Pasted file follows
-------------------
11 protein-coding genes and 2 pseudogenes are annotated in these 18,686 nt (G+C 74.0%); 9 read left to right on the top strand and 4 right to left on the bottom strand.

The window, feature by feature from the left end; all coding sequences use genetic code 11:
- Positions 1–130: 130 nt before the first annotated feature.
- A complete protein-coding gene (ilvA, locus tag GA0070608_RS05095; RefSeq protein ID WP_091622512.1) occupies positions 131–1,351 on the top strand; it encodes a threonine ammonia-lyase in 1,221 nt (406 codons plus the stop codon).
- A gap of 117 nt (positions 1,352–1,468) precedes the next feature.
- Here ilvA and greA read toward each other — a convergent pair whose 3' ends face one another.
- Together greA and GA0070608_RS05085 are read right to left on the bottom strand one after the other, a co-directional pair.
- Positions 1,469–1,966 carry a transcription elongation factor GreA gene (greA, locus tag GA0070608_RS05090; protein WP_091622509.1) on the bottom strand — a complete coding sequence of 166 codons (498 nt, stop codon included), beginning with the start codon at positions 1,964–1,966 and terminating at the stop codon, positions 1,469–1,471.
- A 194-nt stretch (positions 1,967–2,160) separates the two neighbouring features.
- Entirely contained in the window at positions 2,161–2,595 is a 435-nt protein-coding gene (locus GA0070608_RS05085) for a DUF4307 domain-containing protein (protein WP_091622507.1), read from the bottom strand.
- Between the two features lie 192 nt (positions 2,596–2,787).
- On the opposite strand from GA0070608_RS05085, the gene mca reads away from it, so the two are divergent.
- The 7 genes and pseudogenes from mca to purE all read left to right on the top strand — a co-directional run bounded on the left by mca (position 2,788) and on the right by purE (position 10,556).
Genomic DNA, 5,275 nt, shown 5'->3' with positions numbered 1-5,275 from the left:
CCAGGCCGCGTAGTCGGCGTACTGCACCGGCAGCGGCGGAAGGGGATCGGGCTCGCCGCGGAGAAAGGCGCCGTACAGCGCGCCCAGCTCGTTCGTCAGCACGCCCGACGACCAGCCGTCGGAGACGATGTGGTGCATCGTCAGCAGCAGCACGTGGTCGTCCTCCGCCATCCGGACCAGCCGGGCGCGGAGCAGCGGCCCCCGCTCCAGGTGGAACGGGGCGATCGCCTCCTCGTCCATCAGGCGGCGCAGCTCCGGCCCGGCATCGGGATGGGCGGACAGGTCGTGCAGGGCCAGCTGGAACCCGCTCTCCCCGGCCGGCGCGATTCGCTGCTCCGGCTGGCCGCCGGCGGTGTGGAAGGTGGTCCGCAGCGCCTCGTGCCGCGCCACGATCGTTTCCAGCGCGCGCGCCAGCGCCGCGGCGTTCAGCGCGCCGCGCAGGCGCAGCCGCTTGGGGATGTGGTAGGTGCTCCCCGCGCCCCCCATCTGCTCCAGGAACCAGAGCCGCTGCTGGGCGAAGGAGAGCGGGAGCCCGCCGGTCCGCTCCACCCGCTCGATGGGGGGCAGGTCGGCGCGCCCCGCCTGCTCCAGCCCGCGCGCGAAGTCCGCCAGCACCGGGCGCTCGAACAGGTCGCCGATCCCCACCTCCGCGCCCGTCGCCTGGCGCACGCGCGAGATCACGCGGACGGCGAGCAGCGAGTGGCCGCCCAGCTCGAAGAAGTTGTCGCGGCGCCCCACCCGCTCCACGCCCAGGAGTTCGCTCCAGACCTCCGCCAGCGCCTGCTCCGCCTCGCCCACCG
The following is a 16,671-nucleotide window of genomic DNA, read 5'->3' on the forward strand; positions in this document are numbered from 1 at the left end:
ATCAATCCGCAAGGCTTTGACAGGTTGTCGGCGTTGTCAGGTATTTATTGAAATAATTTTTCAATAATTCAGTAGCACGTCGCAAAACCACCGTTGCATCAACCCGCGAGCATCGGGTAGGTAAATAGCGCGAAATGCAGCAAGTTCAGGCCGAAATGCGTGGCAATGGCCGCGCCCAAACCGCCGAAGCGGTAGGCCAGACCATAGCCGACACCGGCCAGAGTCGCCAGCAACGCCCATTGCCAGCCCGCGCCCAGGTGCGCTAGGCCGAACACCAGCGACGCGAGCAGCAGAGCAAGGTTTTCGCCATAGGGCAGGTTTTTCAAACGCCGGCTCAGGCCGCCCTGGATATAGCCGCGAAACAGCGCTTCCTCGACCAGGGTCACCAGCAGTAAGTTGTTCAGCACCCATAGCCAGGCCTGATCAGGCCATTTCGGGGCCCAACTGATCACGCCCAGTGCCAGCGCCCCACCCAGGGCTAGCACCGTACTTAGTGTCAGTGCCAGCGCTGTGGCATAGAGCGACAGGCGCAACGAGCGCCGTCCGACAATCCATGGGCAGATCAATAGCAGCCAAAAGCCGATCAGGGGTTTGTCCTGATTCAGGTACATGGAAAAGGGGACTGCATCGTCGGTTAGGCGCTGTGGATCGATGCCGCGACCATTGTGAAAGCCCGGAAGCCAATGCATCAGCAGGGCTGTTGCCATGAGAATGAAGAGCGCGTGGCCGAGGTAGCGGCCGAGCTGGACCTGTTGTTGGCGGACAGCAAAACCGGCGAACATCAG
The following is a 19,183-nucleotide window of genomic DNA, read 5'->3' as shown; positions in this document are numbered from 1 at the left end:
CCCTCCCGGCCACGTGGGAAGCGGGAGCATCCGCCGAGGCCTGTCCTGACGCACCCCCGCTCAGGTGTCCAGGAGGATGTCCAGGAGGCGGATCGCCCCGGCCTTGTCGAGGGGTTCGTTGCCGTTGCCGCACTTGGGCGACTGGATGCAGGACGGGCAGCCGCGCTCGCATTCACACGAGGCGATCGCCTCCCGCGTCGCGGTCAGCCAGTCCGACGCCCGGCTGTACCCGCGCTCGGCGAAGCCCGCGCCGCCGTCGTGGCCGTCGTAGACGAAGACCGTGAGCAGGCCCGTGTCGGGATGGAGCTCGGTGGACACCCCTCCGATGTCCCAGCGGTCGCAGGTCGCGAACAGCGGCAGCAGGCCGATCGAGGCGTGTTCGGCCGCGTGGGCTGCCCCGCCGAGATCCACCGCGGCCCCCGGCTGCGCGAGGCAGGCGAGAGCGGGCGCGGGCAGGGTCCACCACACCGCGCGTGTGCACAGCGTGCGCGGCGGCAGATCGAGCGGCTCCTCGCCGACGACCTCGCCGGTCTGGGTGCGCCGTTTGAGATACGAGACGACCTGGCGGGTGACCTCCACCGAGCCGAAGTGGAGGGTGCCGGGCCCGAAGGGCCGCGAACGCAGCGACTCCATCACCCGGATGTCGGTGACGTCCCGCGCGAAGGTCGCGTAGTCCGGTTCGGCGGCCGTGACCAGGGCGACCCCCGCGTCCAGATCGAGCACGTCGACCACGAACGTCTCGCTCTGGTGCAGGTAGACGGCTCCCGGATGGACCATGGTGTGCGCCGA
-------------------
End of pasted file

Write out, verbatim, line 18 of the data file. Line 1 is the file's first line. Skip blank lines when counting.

The following is a 19,183-nucleotide window of genomic DNA, read 5'->3' as shown; positions in this document are numbered from 1 at the left end: